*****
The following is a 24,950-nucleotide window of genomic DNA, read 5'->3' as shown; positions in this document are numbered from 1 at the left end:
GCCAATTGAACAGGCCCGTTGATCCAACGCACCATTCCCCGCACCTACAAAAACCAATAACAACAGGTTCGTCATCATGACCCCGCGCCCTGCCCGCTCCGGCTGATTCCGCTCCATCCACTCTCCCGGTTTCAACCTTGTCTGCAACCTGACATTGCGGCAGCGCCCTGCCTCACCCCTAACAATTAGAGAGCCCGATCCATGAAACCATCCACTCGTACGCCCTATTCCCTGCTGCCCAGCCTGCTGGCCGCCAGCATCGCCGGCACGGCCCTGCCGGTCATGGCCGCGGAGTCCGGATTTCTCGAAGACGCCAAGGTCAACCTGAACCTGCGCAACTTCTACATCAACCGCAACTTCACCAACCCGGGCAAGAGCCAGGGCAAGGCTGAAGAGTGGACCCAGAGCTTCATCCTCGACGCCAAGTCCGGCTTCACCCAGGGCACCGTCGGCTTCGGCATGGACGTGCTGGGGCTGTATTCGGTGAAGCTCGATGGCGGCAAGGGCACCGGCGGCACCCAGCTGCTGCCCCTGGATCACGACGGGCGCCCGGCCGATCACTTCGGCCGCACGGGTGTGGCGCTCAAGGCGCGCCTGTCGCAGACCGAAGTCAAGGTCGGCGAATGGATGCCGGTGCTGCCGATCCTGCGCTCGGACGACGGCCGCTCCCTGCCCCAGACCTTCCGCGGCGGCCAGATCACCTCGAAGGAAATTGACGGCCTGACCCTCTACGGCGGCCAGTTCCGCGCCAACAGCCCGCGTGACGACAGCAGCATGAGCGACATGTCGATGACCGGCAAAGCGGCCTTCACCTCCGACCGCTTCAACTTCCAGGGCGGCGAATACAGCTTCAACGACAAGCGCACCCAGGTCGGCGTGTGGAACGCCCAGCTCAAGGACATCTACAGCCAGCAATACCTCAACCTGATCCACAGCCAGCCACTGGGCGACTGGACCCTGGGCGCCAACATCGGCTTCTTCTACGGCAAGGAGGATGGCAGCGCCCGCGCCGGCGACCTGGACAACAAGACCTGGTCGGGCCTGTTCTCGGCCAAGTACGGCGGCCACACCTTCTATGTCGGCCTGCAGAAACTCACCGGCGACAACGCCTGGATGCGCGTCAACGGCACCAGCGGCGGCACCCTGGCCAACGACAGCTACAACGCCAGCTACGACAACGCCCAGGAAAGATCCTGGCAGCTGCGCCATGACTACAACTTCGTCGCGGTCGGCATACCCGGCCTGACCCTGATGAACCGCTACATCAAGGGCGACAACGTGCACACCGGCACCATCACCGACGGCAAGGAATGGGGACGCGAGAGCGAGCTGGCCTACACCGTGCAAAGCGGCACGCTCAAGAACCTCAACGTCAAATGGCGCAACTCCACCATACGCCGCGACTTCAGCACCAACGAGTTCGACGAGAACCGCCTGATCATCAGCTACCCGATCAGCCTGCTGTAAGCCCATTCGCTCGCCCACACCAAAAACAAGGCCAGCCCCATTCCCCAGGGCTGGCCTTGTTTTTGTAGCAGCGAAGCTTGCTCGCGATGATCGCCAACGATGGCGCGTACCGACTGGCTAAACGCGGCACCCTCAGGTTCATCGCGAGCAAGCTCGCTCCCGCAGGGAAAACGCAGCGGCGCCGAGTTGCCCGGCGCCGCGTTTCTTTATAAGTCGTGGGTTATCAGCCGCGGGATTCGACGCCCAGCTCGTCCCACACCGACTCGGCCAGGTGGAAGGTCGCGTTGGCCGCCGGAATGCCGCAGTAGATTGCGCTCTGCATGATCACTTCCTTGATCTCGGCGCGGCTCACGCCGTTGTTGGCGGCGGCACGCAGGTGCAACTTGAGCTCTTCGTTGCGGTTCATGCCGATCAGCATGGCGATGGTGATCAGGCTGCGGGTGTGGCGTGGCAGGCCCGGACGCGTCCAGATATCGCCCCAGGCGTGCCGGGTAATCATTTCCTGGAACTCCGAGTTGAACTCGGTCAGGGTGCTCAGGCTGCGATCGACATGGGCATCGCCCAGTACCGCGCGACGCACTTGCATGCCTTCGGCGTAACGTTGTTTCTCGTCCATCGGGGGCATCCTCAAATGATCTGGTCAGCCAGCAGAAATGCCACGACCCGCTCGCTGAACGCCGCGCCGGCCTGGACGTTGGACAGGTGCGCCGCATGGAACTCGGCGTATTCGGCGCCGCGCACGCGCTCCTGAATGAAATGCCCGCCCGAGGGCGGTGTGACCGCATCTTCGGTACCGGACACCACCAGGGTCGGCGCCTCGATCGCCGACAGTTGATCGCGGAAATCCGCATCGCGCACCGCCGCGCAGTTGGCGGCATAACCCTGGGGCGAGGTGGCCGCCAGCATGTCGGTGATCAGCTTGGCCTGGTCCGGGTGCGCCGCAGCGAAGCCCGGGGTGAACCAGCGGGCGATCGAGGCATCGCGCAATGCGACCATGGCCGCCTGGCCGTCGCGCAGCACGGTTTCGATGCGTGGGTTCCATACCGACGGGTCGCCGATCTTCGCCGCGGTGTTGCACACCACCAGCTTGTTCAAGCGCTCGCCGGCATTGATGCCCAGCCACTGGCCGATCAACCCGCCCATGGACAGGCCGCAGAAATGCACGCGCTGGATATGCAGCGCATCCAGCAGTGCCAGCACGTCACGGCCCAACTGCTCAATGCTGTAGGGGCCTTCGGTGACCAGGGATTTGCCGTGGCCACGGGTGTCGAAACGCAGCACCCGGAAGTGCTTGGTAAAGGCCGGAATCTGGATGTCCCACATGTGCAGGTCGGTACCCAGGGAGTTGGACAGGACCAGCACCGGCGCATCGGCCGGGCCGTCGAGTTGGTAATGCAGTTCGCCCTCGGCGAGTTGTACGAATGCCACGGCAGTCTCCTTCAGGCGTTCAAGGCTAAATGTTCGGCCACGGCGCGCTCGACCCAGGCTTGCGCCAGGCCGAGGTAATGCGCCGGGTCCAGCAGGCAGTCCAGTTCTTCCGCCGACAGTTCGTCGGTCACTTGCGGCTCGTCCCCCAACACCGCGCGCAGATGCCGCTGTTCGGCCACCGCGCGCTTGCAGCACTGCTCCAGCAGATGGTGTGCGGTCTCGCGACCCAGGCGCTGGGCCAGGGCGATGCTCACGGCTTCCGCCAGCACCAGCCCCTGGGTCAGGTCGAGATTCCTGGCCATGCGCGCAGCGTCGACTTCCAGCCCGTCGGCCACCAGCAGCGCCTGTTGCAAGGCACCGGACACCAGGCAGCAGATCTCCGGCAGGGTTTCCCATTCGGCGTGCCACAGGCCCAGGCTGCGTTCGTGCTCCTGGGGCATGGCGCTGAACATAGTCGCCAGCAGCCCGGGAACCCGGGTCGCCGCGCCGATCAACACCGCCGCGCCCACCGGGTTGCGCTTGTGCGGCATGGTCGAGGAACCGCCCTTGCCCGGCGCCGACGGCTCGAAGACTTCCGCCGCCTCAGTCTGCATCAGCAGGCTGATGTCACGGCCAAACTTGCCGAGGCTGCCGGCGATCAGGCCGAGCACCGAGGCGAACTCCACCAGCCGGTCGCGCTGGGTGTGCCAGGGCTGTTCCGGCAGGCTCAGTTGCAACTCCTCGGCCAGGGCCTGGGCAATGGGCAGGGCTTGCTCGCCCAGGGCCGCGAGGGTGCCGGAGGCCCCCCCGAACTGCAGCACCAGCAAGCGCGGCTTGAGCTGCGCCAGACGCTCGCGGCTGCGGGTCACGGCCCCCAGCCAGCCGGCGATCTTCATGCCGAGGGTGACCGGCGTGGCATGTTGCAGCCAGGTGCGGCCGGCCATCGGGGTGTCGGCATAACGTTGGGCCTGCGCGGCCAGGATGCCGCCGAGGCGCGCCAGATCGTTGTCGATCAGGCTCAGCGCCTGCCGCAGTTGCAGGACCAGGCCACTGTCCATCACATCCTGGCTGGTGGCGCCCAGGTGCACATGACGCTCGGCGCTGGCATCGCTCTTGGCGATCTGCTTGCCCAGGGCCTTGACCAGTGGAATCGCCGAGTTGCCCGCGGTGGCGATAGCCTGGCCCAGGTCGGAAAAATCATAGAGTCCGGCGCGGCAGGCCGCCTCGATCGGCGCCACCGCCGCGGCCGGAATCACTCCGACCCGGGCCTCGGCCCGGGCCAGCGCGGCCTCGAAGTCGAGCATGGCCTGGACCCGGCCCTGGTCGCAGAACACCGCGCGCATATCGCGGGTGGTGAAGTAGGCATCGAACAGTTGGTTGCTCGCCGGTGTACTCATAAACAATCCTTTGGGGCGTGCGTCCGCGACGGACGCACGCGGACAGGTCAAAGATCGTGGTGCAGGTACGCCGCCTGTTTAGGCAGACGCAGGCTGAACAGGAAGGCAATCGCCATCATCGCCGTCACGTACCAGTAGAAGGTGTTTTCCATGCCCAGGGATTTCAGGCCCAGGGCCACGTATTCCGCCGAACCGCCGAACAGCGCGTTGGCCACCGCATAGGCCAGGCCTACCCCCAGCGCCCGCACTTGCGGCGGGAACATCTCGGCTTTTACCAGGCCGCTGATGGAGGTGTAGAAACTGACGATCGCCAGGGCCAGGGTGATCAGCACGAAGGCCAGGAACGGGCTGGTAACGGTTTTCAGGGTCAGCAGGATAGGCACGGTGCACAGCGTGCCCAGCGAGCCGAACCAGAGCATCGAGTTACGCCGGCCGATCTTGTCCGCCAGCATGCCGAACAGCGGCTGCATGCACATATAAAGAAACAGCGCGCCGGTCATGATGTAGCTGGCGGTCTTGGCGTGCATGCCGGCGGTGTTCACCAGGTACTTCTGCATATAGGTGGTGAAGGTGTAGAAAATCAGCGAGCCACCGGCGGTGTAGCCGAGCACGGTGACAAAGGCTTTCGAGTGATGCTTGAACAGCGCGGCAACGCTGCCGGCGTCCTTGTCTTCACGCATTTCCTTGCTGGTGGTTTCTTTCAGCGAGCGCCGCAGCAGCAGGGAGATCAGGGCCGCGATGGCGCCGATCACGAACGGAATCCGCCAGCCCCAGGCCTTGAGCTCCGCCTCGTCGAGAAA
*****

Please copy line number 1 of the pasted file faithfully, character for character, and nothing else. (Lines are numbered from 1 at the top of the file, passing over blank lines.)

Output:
The following is a 24,950-nucleotide window of genomic DNA, read 5'->3' as shown; positions in this document are numbered from 1 at the left end: